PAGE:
By Galen Holley/NEMS Daily Journal
For weeks folks around the newsroom asked me if Peyton would make it back in time. Of course, I said. He leaves nothing to chance. He’s had this all planned out. He’ll play in the opener.
Then, he didn’t.
A minor miscalculation, I said. When it comes to backs and necks, nobody knows anything, really.
Now, I’m not so sure.
Something doesn’t feel right. I shouldn’t take silence to mean that the prognosis is bleak, but something about this whole thing troubles me.
My admiration of Peyton Manning started while my wife and I lived in Indianapolis. He was all over town – billboards, t-shirts, plastic cups. Peyton was the face of the city, and there wasn’t one person between Fort Wayne and Jeffersonville who didn’t think he brought fire to humans.
Peyton and I are the same age. When the Giants and Colts played a few years ago, NBC kept showing those home movies of Peyton, Eli and Cooper playing in the yard as kids. It struck me how much that video looked and sounded like me and Kyle and Jason Steele. That’s about where the similarities end.
In the absence of any real information rumors and hearsay abound. One report says Peyton flew to Europe for stem cell treatment. He showed up at the Colts’ practice a few days ago, but he had that scowl on his face, the one he gets when he’s thrown four touchdown passes but the defense keeps letting the Patriots walk up and down the field like a marching drill.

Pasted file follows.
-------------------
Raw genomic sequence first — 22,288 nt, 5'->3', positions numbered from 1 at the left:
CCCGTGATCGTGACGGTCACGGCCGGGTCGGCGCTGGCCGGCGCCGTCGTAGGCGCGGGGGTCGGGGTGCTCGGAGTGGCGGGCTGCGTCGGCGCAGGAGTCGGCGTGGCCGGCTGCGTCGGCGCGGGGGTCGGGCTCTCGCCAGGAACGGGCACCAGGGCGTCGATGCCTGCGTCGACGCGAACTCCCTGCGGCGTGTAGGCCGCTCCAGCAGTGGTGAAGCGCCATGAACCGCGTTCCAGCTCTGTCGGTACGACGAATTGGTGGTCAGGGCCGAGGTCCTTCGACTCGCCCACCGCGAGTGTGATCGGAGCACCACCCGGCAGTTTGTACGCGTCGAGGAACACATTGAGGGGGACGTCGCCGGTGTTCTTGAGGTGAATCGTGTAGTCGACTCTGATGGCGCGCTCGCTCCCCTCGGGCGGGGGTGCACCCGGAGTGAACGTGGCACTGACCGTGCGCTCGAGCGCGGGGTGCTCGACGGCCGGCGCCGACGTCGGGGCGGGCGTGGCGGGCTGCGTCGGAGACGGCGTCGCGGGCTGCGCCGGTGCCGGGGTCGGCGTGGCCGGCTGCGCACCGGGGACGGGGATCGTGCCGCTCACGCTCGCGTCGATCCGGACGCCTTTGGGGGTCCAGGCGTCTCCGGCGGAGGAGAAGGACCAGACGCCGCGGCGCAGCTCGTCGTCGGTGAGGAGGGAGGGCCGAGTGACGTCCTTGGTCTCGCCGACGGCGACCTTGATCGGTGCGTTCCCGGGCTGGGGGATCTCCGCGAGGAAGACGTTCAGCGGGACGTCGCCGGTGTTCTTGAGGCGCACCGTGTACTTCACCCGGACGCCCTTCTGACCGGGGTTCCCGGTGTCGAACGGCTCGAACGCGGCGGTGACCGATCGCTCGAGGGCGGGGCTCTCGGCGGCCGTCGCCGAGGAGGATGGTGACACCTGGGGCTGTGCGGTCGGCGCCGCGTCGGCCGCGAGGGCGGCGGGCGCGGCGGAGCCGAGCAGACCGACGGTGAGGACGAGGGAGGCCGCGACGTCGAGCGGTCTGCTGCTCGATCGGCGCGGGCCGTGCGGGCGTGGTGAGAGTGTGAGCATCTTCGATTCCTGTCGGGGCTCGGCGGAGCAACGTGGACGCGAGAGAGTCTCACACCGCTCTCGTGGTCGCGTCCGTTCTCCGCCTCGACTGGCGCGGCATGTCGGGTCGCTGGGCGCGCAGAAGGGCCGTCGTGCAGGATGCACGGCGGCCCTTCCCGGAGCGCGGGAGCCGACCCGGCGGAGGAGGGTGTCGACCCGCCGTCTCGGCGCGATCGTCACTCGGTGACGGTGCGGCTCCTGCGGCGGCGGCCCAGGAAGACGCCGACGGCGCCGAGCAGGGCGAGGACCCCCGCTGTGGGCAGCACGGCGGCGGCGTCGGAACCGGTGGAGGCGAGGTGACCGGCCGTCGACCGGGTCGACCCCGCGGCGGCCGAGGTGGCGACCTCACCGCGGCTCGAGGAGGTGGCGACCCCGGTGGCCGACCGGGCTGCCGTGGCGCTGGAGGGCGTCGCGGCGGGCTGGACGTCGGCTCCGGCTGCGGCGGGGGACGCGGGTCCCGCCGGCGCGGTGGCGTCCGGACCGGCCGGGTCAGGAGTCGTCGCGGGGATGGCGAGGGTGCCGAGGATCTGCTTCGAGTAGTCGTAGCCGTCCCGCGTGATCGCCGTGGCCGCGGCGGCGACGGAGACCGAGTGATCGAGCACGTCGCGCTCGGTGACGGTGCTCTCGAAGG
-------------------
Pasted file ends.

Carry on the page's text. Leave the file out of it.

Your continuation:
It’s the look, well known to Colts’ fans, that says the situation is out of Peyton’s hands, that he can’t control it and it’s killing him.
I’m a fool to think that I know Peyton Manning, but like most fans, that hasn’t stopped me from trying to guess what’s going on with him. I’ve tried to imagine what it must be like for Peyton, facing even the possibility that his career could be over.
What must it be like when a man devotes himself so completely to something, spends so much time practicing and studying and becoming perhaps better than any human being ever has at it, and then stands in real danger of being forced into retirement at the height of his powers?
As I watched Peyton scowling from the sideline of the Colts’ practice I had to ask myself what my identity and self-worth are caught up in? What, I asked, if it were taken away from me, would make me feel unneeded, perhaps even unloved?
It’s good that we place a high premium on accomplishment. There’d be no excellence in science, art or the beautiful pursuits of life if we didn’t. Attaching our self-worth to what we achieve is another matter, though.
I think Peyton’s neck will heal and he’ll eventually come back and play, but the thought that he might not scares me. It disturbs me on some deep level, a dark place in the back of my mind where I have to wonder, if I couldn’t make my living writing for the newspaper, what use would the world have for me?
We are each beloved of God. Most of us believe that, but somehow it never seems to be enough, does it?